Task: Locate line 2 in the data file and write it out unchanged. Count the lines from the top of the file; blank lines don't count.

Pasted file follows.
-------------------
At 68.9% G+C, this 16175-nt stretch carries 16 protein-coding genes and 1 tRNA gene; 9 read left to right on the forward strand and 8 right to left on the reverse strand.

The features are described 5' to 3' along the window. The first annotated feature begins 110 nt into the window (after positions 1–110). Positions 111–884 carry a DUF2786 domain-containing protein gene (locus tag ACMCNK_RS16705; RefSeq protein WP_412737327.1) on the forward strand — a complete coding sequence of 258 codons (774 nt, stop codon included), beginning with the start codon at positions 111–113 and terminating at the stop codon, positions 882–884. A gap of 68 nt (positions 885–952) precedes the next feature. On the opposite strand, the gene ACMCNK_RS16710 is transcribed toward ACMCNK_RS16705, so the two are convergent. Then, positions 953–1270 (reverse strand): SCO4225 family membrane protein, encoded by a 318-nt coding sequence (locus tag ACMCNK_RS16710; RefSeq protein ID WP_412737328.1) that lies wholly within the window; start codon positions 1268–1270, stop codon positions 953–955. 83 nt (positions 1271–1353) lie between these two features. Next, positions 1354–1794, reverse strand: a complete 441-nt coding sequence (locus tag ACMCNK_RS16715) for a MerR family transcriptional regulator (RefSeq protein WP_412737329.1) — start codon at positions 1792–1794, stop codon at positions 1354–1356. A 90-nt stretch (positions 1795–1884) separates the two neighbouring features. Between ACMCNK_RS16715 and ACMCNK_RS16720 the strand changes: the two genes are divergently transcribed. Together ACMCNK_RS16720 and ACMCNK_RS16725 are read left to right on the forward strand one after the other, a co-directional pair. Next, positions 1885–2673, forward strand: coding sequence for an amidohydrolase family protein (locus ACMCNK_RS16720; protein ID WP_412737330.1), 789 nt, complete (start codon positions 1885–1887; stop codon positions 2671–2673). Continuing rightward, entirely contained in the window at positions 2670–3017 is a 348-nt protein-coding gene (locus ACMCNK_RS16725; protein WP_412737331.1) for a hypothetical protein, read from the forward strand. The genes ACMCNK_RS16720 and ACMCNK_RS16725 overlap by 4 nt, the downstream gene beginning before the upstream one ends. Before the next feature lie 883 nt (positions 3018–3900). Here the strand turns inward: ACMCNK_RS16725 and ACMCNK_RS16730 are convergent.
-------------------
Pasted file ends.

The features are described 5' to 3' along the window. The first annotated feature begins 110 nt into the window (after positions 1–110). Positions 111–884 carry a DUF2786 domain-containing protein gene (locus tag ACMCNK_RS16705; RefSeq protein WP_412737327.1) on the forward strand — a complete coding sequence of 258 codons (774 nt, stop codon included), beginning with the start codon at positions 111–113 and terminating at the stop codon, positions 882–884. A gap of 68 nt (positions 885–952) precedes the next feature. On the opposite strand, the gene ACMCNK_RS16710 is transcribed toward ACMCNK_RS16705, so the two are convergent. Then, positions 953–1270 (reverse strand): SCO4225 family membrane protein, encoded by a 318-nt coding sequence (locus tag ACMCNK_RS16710; RefSeq protein ID WP_412737328.1) that lies wholly within the window; start codon positions 1268–1270, stop codon positions 953–955. 83 nt (positions 1271–1353) lie between these two features. Next, positions 1354–1794, reverse strand: a complete 441-nt coding sequence (locus tag ACMCNK_RS16715) for a MerR family transcriptional regulator (RefSeq protein WP_412737329.1) — start codon at positions 1792–1794, stop codon at positions 1354–1356. A 90-nt stretch (positions 1795–1884) separates the two neighbouring features. Between ACMCNK_RS16715 and ACMCNK_RS16720 the strand changes: the two genes are divergently transcribed. Together ACMCNK_RS16720 and ACMCNK_RS16725 are read left to right on the forward strand one after the other, a co-directional pair. Next, positions 1885–2673, forward strand: coding sequence for an amidohydrolase family protein (locus ACMCNK_RS16720; protein ID WP_412737330.1), 789 nt, complete (start codon positions 1885–1887; stop codon positions 2671–2673). Continuing rightward, entirely contained in the window at positions 2670–3017 is a 348-nt protein-coding gene (locus ACMCNK_RS16725; protein WP_412737331.1) for a hypothetical protein, read from the forward strand. The genes ACMCNK_RS16720 and ACMCNK_RS16725 overlap by 4 nt, the downstream gene beginning before the upstream one ends. Before the next feature lie 883 nt (positions 3018–3900). Here the strand turns inward: ACMCNK_RS16725 and ACMCNK_RS16730 are convergent.